The Christmas after we were engaged, something very special happened. When it came time to open presents, I realized an extra stocking had appeared on the fireplace. MY stocking — the soon-to-be addition to the clan. I was so grateful to be accepted into his family in this small and meaningful way, and I’ll always cherish the memory of her happy surprise.
— Fawn Floyd-Baltzer, creative services manager
Grinch infiltrated Christmas
Like I imagine plenty of families do, my brothers and I woke up far too early, roused by the promise of presents, sweets and a free day to play with our newly acquired toys.
Before we did that, however, we would watch the cartoon version of “How The Grinch Stole Christmas” on VHS from start to finish. Every year. To this day, my mom asks to play the new live-action movie (in DVD form, because slowly and surely I brought her into the 21st century).
Honestly, I don’t know why it was so beloved in my family. I’ll hazard a guess that it had something to do with my parents hoping to instill in their children the value of not pinning the season’s euphoria to presents or not finding joy in others’ misery or some nonsense like that.
Mom and Dad, if you’re reading this, I’m sorry/merry Christmas!
— Ben Watanabe, social media producer
The cat-proof train
I was 7, and we had recently acquired our first cat, Puff. The best Christmas gift we could imagine in those days of the mid-1960s, based on months of Sears catalog research, was a Lionel electric train. And on Christmas morning, there it was! A figure-eight layout of three-rail track was under the tree, and the steam locomotive emitted smoke!
This was not my first Christmas, obviously, but it was Puff’s, and he was pretty excited, too — excited about the train, which he occasionally attacked as it went by, and excited about the tree, the lower ornaments on which were easy pickings.
We made adjustments, like making sure Puff was locked up when the train was running. We placed an upside-down laundry basket over him. The cat would have to watch the train from a plastic jail.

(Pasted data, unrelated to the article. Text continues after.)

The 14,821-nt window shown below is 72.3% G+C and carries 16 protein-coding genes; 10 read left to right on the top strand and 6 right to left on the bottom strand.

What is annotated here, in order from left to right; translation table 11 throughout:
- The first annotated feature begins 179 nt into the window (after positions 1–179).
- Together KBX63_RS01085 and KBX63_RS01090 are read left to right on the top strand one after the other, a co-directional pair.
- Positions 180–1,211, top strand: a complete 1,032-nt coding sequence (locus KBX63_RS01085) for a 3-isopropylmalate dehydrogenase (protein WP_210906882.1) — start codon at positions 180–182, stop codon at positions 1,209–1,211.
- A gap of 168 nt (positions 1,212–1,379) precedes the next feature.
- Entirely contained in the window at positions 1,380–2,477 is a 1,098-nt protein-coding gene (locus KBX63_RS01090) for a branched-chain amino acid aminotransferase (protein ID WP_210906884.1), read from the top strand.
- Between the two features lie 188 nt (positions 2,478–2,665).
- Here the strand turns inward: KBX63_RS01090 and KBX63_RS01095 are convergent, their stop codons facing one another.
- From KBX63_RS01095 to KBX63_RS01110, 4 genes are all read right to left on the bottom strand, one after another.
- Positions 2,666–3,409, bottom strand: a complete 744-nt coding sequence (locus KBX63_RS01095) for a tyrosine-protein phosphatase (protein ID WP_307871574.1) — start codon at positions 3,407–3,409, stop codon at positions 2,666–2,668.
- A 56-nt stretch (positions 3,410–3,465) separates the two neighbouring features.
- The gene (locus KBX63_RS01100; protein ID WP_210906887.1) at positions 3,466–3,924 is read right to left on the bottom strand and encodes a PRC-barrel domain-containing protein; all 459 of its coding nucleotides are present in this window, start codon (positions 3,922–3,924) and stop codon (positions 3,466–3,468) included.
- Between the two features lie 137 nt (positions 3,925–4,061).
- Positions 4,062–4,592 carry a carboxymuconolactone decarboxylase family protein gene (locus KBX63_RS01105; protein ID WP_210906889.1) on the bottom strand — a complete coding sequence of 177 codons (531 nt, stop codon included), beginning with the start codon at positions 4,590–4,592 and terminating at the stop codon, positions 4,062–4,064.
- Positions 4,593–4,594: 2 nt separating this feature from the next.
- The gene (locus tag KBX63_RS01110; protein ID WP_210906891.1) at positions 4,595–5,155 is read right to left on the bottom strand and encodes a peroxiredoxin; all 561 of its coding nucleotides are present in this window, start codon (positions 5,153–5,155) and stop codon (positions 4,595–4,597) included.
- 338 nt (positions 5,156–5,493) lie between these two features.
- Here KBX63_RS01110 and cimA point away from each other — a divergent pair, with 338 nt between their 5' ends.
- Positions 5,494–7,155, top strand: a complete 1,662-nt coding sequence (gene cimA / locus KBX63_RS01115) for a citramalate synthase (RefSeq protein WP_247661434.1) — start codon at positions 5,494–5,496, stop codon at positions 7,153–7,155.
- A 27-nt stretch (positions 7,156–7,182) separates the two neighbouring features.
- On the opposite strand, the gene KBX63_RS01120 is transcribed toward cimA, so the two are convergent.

— Chuck Taylor, digital news editor
Breakfast at a dive bar
The studded snow tires were mounted. The rooftop cargo carrier was jam-packed with four days’ worth of clothing for three people. Wrapped gifts filled every available cubic inch inside the car.
We were ready for the five-hour drive through ice and snow to a family holiday gathering in the upper Methow Valley.
But as we crested Stevens Pass in a driving snowstorm, we realized we’d forgotten something.
Breakfast. But where, and what, to eat? It was Christmas Day.
We stopped at the first open restaurant, a place in Leavenworth. It was packed. Apparently lots of other folks had forgotten about breakfast.
The dining room was full, but we snagged a table in the bar.
This wasn’t one of the cute faux-Bavarian joints Leavenworth’s known for. It was an old-school dive bar, a place where people slurp Coors Lights and Jack-and-Cokes and play pull tabs. Although the state had banned smoking, a yellowish film still coated the ceiling tiles.
On this Christmas Day, it was a place of convivial comfort and joy, where total strangers smiled and nodded at other total strangers and everyone seemed very happy to be there.
We were served by an overworked but indefatigably cheerful young woman who kept the Irish coffees and ham-and-cheese omelettes coming for everybody. We gave her a 50 percent tip. I’ll bet even the stingiest old grump in the place that day slipped her an extra 10 bucks.
Bellies filled and back on the road, we reflected on the nice vibe that place had. It was a random dive bar, but on that day, it was filled with the Christmas spirit.
— Mark Carlson, news editor